He finally figured out its Mr. Mxyzptlk. He used his powers to change the world. Why? He dumped his wife because she was ugly. He got married to a fellow woman from the fifth dimension but it turns out she used her power to make him think she was beautiful. When he saw her true self he annulled their marriage. Kind of sexist but he is a villain. So Superwoman was just an illusion and doesn’t have an alter ego.

A couple of others show up like Laurel Kent in Superman/Batman #24 and a couple of alternate versions in Crisis on Infinite Earth. Nothing major and worth noting. She's mostly a novelty. But the next one is the strangest of all.

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Luma Lynai the Alien Superwoman

Comic panel of Action Comics #289 (1962)
Superwoman in Action Comics #289 (1962) by Al Plastino. DC Comics

In Action Comics #289 (1962), written by Jerry Siegel and penciled by Jim Mooney, Superman’s cousin Supergirl decides he needs to get married. First, she tries to set him up with Helen of Troy and the grown-up version of Saturn Girl from "The Legion of Superheroes." Both don't end well, but she doesn't give up.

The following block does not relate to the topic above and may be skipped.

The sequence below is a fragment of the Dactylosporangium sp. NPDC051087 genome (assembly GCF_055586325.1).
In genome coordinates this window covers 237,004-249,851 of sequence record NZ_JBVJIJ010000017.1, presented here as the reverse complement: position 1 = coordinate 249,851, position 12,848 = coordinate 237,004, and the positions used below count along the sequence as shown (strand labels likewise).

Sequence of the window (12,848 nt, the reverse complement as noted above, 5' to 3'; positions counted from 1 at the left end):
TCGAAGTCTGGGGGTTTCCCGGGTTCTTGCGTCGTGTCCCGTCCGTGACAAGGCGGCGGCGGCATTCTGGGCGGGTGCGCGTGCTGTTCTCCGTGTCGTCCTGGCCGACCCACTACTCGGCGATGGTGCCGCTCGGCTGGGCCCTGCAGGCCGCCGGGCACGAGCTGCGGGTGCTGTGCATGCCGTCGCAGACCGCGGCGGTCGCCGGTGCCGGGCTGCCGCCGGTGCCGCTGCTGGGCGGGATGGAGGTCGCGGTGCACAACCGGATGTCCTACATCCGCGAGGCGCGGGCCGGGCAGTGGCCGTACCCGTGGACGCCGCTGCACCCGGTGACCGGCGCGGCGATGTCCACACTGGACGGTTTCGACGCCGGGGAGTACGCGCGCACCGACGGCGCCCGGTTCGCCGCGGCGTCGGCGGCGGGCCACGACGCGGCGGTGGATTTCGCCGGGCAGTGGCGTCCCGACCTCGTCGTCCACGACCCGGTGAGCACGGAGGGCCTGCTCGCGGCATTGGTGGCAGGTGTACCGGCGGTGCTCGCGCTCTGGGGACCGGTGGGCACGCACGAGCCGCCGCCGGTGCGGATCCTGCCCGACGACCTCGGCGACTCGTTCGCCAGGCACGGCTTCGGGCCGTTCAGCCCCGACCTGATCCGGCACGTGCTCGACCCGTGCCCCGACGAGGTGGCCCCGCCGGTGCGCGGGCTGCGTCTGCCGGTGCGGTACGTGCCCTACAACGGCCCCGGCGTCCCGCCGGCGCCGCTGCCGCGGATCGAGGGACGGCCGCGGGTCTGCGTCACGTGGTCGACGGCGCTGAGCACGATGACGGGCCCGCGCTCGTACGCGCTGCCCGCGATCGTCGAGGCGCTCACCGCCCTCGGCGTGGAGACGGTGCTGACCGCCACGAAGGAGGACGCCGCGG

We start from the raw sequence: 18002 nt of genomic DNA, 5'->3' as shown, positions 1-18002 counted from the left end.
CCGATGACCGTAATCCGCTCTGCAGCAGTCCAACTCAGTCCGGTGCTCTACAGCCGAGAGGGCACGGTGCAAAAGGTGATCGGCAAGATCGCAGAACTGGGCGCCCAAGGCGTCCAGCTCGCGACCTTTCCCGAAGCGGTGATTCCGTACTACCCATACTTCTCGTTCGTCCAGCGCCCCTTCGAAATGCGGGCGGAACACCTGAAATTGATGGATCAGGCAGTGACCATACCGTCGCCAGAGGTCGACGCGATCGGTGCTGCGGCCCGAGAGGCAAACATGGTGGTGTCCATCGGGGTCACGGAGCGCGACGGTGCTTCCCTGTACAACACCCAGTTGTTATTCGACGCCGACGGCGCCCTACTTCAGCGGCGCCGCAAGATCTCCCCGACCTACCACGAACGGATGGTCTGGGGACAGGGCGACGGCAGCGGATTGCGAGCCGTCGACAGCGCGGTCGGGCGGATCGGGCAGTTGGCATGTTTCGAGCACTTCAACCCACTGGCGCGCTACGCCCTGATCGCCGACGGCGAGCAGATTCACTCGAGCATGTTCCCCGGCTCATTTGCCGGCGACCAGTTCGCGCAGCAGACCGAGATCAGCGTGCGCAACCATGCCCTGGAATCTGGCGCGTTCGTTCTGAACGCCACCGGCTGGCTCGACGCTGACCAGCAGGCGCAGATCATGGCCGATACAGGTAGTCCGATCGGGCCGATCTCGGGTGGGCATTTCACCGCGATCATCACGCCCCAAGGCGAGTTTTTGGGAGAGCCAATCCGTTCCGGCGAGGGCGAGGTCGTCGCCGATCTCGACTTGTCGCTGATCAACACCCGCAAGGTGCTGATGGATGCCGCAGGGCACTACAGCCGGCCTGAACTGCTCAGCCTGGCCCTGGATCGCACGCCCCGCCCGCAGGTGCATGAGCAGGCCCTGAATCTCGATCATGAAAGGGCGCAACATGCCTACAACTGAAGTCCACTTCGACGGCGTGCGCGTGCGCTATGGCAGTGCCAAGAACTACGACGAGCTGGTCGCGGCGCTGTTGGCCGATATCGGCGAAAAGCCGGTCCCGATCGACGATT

Finally, she uses the “supercomputer machine” in the Fortress of Solitude and searches the universe for a possible mate. Creepily enough, she promises him that there’s a duplicate of her on the distant planet of "Staryl" named Luma Lynai. She says he owes it to himself to marry his cousin. Ew.

There he finds a woman “as wonderful as Supergirl” and, calling her “Superwoman”,  they immediately fall in love. They head to Earth to get married but discover the yellow sun acts like Kryptonite to her and is killing her. Superman and Luma can never live on Earth together and she tearfully says he needs to stay and forget her. Which he promptly does. This is a strange view of his relationship with Supergirl and is best forgotten.

The Future of Superwoman

After 70 years Lois Lane is returning as Superwoman. Hopefully, the new Superwoman, written and drawn by Phil Jimenez, can take her to new heights.